Fed-up Portuguese punish ruling coalition with worst defeat in decades

Socialists take nearly half of mayoral races up for grabs in municipal elections

Lisbon Mayor António Costa waves to supporters after winning a third term.
Lisbon Mayor António Costa waves to supporters after winning a third term. ANDRÉ KOSTERS (EFE)

Angry about painful austerity measures imposed on their country under instructions from Brussels, Portuguese voters punished the center-right coalition government of Pedro Passos Coelho in Sunday's municipal elections by handing the ruling party its worst local election defeat in more than two decades.

With all the votes counted on Monday, the Socialists (PS) took 138 of the 308 mayoral races up for grabs, including obtaining a third term for Lisbon Mayor António Costa.

In Porto, the country's second-largest city, independent Rui Moreira trounced the ruling Social Democratic Party (PSD) candidate Luis Filipe Menenzes. "The defeat is mine; it is not the government's or the ruling party's," Menenzes said.

When there are many demands on government, there is always a price to pay"

Even though the results were positive for the Socialists, voter absenteeism was also the highest in decades, nearing 48 percent compared to 41 percent in the last municipal elections in 2009.

Prime Minister Passos Coelho late Sunday acknowledged that it was a bad defeat for the PSD. "During periods when there are many demands on government, there is always a price to be paid," he said.

The center-left PS garnered 36 percent of the national vote - eight points more than the last general elections - compared with just 17 percent for the PSD in races where its candidates stood alone rather than in an alliance with another party.

After more than two years of living with painful austerity, Portuguese have seen their standards of living drop sharply as the conservative government struggles to meet the terms of the 78-billion-euro bailout. Portugal has missed its deficit-reduction targets on two occasions and the Constitutional Court has blocked certain planned reforms in the public sector. Coincidently, the start of the election campaign began with a new inspection from the country's creditors: the International Monetary Fund (IMF) and the European Union.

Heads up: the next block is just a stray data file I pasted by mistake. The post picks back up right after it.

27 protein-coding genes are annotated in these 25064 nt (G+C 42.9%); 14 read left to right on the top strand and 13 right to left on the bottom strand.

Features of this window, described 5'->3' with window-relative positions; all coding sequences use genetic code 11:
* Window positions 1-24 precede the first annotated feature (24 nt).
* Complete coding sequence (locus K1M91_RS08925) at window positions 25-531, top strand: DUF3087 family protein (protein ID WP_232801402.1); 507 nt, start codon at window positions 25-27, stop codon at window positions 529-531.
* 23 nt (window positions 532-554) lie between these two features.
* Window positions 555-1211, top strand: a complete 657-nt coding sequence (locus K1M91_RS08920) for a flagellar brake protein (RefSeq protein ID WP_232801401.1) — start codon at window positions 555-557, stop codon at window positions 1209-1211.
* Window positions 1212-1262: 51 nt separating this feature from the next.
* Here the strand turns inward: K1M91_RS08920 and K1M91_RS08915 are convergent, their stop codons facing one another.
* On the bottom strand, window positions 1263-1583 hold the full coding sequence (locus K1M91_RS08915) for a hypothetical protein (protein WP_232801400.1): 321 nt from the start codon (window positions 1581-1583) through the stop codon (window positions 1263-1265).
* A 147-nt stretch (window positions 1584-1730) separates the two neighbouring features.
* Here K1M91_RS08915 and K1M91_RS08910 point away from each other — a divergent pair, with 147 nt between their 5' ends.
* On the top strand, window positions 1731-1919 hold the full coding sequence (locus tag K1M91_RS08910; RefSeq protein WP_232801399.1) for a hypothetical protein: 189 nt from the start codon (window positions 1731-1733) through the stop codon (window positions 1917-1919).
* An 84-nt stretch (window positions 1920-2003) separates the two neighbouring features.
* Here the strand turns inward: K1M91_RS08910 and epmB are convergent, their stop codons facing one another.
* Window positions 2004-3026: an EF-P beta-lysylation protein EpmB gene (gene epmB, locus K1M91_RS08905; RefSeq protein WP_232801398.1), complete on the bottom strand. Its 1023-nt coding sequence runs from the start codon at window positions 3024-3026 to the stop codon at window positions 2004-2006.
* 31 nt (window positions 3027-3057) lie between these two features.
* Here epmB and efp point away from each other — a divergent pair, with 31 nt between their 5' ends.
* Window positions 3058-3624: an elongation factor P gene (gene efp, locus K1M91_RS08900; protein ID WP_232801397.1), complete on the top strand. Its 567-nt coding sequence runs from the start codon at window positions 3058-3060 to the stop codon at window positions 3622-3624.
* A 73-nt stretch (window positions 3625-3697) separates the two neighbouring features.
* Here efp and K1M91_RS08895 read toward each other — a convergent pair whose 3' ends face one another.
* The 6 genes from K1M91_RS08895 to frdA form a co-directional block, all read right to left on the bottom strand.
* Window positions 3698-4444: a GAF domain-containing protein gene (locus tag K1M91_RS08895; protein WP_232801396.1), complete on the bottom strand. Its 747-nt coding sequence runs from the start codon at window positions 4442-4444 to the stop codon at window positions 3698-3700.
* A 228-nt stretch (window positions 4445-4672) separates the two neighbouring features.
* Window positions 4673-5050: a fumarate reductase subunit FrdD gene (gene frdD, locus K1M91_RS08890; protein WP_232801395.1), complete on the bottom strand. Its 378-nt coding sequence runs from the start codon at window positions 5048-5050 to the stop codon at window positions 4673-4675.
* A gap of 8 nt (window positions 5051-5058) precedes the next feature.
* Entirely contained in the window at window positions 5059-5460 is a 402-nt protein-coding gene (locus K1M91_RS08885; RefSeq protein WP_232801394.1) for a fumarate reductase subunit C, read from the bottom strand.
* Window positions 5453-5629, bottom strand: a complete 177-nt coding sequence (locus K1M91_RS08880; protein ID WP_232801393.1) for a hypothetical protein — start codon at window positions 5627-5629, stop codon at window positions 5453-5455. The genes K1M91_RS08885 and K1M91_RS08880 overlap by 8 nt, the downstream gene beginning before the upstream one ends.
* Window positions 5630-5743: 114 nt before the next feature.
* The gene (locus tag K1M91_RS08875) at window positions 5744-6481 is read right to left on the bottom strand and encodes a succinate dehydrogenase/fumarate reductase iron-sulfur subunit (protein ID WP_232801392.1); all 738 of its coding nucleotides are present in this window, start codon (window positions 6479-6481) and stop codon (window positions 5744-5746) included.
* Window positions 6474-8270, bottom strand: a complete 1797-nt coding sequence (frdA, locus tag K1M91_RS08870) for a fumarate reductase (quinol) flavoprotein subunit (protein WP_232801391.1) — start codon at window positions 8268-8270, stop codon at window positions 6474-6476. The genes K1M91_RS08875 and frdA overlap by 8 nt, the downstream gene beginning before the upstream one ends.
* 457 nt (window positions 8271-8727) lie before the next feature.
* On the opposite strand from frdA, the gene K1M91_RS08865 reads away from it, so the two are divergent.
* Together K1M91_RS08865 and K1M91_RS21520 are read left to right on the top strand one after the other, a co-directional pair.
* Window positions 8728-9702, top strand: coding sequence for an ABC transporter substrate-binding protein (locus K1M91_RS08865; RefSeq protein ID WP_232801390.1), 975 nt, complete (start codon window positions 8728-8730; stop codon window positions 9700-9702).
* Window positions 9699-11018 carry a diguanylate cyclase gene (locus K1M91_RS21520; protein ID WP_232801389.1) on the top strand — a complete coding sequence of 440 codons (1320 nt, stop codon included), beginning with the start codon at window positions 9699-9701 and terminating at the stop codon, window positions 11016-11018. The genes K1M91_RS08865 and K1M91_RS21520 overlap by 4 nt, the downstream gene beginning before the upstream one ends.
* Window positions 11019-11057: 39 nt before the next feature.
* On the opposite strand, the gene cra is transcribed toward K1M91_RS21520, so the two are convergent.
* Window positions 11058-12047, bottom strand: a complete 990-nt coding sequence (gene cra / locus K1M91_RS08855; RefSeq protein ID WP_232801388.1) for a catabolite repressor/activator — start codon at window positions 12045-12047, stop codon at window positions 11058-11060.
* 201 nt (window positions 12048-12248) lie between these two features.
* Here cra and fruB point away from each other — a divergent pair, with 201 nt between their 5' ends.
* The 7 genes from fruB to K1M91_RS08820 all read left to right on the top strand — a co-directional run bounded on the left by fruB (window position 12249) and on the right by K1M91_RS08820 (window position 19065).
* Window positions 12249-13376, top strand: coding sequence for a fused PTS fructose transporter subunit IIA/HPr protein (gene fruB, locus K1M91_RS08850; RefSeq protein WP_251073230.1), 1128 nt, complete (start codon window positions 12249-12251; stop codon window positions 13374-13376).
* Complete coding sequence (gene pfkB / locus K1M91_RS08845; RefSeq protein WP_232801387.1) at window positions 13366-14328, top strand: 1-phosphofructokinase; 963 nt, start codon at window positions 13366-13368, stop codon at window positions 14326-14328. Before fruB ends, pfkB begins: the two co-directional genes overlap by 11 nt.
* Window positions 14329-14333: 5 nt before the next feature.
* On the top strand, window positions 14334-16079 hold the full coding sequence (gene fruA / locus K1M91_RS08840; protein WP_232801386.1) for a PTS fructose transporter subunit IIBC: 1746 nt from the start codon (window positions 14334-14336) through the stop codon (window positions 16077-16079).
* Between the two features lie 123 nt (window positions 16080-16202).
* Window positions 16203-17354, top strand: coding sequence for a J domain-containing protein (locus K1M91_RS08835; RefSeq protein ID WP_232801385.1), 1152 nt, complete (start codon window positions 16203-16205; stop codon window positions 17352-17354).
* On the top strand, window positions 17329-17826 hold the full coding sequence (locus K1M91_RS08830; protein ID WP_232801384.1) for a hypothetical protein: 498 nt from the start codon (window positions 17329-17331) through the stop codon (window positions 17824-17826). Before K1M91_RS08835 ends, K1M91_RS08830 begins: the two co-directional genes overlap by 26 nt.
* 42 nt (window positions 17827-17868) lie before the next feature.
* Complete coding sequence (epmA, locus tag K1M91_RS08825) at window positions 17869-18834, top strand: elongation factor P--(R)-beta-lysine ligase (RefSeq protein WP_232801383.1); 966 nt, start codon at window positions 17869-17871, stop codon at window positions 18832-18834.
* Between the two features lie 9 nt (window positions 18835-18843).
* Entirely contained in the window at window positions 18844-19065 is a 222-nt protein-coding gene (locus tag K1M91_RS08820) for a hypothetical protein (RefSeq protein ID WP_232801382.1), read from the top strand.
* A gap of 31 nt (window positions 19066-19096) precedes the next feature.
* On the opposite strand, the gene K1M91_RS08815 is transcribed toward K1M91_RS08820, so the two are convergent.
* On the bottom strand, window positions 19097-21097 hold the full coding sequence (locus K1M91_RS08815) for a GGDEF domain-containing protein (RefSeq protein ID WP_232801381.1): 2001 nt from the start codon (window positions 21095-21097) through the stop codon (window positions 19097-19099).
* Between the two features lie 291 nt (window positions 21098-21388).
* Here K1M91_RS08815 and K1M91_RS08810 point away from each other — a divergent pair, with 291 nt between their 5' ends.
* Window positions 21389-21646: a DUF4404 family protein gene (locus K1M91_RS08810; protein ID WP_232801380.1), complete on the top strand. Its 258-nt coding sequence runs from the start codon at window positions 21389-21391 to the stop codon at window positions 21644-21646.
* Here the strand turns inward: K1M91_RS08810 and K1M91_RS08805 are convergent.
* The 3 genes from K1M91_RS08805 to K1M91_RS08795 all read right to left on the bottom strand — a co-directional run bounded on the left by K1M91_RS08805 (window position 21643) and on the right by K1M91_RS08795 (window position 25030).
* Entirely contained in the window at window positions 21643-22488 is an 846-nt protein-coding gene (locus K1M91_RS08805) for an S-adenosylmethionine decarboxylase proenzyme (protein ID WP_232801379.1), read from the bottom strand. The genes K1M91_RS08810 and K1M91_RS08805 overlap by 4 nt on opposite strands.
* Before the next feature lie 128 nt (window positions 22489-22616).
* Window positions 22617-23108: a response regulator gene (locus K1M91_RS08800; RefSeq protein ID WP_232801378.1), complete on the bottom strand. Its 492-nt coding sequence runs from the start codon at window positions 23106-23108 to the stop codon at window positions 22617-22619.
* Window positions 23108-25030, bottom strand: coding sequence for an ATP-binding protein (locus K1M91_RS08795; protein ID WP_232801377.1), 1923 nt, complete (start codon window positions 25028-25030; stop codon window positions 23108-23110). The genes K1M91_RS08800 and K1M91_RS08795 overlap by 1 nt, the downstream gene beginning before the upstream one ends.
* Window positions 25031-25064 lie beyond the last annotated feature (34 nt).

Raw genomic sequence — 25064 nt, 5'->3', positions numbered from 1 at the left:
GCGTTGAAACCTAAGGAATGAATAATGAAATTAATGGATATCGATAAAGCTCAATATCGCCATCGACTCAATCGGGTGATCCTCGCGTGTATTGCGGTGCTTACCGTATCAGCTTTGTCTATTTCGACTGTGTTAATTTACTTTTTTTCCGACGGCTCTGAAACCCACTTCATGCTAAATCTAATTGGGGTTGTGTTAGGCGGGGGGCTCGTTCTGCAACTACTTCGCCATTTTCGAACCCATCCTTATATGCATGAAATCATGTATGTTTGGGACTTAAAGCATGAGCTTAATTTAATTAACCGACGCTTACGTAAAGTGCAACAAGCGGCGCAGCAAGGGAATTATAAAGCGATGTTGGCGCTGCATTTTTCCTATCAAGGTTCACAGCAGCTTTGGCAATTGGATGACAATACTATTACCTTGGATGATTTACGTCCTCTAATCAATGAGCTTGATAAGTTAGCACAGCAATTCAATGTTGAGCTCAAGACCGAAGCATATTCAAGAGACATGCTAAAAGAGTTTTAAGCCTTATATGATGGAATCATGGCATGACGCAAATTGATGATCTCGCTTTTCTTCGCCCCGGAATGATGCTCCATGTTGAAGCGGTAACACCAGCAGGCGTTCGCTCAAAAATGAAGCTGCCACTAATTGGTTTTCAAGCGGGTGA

In Lisbon, the victory for the charismatic Mayor António Costa is widely being seen in the Portuguese press as the final stepping stone for him to wrest the PS national leadership from António José Seguro, the current secretary general. Costas has not revealed what his political future will be, but some analysts on Monday speculated that he could easily mimic his victory in the next elections slated for 2015.

"Democracy is this: knowing how to win and lose. Tonight I called to congratulate Mr António Costa for his indisputable victory," said Fernando Seara, his opponent who represented the central government's ruling PSD/CDS-PP coalition.

In Porto, political divisions in the PSD led to the ushering in of an independent, while in Sintra - the country's third-largest city by population - the government's ruling coalition was kicked out of office by Socialist Basílio Horta, who won by just 2,000 votes.

Former Socialist Prime Minister José Sócrates said Sunday night that the results were "a disaster" for Passos Coehlo. But the results are not all positive for the Socialists either. In traditional stronghold municipalities of Grândola, Évora and Beja, the PS lost to candidates from the coalition of the Portuguese Communist Party and Greens (PCP- PEV)

The Lisbon daily Público reported on Saturday that Brussels is "now working" on a second bailout plan for Portugal. The prime minister has said in the past that he cannot halt his unpopular measures of tax hikes, pay and pension cuts and reductions in public services because the bailout creditors would stop handing over rescue funds.

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